Session coverage by guest blogger Ian Lo
- Presented by Nicole Ronald (Website, Twitter)
- Location: Room One
- Time: Session #4 (1:40pm - 2:15pm)
- Number of Attendees: 11
- Format: Discussion
Nicole is a transport modelling researcher and agent-based software engineer at the University of Melbourne
Key discussion points:
In regional Victoria, some towns already have on-demand buses. For example, buses only operate when there are passengers.
Mobility on demand - buses only operate if there are enough passengers, and will be more personalised based on the passengers’ destinations; demand-responsive service
Scenarios - research next year will involve asking commuters what scenarios will encourage or discourage the usage of the bus-taxi
Factors affecting the usefulness of this scheme:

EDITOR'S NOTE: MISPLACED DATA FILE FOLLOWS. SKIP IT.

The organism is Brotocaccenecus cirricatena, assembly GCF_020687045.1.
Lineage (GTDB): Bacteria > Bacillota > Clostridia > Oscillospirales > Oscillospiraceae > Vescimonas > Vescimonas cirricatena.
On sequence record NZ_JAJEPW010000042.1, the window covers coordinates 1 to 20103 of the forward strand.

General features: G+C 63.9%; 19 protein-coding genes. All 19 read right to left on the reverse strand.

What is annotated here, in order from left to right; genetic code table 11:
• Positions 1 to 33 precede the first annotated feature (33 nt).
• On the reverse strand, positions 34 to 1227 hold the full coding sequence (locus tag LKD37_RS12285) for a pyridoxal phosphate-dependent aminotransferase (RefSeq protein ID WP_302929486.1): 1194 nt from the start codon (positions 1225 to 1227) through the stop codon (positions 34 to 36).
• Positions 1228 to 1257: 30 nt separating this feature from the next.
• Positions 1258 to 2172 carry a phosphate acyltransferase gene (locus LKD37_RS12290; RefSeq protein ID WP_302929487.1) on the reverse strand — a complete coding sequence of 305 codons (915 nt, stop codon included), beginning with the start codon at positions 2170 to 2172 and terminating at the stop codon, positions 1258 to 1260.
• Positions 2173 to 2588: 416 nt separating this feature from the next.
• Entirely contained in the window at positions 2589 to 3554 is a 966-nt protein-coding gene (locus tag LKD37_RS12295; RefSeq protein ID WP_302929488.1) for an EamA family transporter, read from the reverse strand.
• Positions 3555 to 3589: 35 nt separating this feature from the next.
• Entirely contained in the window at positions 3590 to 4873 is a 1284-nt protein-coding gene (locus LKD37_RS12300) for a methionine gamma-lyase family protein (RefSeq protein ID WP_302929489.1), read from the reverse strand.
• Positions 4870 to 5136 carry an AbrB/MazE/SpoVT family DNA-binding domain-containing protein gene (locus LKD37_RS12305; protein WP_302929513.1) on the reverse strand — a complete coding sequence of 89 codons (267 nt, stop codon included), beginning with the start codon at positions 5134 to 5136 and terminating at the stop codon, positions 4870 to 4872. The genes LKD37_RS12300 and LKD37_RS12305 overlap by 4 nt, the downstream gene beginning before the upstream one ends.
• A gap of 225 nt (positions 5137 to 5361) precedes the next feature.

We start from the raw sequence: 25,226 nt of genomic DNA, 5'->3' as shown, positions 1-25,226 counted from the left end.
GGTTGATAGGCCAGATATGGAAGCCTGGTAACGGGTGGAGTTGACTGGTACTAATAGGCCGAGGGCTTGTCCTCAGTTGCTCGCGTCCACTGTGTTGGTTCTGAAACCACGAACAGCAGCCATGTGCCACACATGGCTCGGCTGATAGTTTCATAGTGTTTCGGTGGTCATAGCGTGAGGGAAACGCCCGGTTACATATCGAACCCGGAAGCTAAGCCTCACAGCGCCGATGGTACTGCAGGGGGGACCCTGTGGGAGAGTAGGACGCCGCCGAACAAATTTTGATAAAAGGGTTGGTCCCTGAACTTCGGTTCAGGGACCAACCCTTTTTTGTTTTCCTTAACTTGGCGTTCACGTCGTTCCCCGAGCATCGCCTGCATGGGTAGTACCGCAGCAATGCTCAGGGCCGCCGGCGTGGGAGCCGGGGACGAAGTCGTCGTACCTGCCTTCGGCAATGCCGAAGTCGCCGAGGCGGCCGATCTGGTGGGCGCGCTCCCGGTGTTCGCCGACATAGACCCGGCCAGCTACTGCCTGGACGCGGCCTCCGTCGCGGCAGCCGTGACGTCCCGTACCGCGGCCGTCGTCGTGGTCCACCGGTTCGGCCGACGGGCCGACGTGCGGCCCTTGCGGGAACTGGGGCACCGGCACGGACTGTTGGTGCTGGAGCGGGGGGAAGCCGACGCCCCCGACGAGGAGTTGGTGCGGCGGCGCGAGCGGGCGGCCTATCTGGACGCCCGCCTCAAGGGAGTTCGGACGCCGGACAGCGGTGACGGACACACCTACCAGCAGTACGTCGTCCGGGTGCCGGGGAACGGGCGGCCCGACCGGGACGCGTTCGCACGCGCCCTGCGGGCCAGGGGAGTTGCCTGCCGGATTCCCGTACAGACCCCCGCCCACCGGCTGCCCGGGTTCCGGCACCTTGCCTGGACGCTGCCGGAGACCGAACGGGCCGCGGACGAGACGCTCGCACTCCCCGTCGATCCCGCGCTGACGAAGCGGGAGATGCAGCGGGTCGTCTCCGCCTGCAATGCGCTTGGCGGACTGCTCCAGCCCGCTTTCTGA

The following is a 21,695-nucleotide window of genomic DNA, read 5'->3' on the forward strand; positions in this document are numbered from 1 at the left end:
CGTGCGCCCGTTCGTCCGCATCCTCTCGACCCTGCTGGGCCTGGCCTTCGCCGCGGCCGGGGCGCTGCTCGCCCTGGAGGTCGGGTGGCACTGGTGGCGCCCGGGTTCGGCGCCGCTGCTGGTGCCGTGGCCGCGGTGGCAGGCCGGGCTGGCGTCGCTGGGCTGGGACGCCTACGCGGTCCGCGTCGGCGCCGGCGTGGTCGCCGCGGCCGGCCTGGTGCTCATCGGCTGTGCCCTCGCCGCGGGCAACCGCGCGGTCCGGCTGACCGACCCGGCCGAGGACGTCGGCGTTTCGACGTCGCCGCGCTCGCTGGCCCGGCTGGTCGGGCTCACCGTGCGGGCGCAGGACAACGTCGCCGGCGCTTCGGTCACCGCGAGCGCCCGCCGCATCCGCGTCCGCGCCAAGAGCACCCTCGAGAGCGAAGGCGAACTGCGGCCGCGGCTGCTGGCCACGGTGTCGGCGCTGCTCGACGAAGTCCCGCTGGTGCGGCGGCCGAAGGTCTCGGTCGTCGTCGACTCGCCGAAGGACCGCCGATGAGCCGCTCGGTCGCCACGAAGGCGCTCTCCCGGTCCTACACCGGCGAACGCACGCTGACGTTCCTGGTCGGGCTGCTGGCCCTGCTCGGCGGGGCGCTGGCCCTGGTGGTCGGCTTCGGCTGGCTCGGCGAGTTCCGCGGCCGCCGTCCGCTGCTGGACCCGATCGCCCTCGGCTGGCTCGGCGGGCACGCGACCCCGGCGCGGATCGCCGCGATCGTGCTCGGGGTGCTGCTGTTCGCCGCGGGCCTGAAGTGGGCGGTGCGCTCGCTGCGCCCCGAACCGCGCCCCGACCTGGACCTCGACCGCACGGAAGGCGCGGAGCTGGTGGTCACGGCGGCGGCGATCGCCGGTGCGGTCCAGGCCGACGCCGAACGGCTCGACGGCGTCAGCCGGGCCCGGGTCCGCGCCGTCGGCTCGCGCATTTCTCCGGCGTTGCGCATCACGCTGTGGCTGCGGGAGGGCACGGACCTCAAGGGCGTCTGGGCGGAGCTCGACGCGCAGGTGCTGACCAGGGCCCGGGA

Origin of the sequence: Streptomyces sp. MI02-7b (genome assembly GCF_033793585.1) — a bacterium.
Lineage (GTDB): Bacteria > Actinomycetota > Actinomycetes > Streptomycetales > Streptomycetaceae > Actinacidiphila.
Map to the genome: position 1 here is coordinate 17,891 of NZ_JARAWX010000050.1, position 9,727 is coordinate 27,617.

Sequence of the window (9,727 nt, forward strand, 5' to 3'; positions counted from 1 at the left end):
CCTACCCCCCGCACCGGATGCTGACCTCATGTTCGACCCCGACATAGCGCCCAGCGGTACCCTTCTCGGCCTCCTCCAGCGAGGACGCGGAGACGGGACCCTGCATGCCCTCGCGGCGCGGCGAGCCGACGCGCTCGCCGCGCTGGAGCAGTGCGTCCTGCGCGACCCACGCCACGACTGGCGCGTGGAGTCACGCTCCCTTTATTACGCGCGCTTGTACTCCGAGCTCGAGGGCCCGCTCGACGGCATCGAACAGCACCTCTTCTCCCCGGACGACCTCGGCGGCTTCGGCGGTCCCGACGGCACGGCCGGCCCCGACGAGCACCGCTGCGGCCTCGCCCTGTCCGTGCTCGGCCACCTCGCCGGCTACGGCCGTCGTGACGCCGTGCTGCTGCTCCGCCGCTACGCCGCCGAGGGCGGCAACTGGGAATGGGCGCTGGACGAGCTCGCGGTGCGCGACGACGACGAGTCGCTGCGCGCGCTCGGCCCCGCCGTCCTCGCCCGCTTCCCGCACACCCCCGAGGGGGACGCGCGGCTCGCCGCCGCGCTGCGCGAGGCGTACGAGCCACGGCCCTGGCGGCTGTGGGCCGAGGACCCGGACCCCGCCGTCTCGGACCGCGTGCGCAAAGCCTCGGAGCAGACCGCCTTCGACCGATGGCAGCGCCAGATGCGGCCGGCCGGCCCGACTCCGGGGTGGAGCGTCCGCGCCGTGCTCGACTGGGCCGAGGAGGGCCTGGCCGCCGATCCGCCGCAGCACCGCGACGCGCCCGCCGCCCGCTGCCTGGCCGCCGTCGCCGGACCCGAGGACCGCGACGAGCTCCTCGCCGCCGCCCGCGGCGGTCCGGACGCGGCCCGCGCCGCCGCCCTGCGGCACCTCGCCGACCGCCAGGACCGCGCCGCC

Flexibility in working hours
Urban versus rural trips
Types of vehicles used
Trying to change behaviour - incentivising people to ride their bicycles to work
Based on a survey, many Melbourne residents did not know how long it would take from their homes to the school, shopping centre etc. on public transport, because they always drive. People assume public transport will take forever and do not consider taking it.
Why do people cycle? For some, it’s because they hope to be green or healthy. For others, it’s because it’s faster than the tram or train over a short distance (convenience).
Taxi clustering - at the Canberra airport, the taxis are clustered based on where the passengers hope to go to. e.g. CBD, indivudual suburbs
Uber - “taxis” on demand, variable pricing based on demand and time (e.g. more expensive at 2am)
iMoD team and industry partners: PTV, VicRoads, Yarra Trams, RACV, Haasz Technology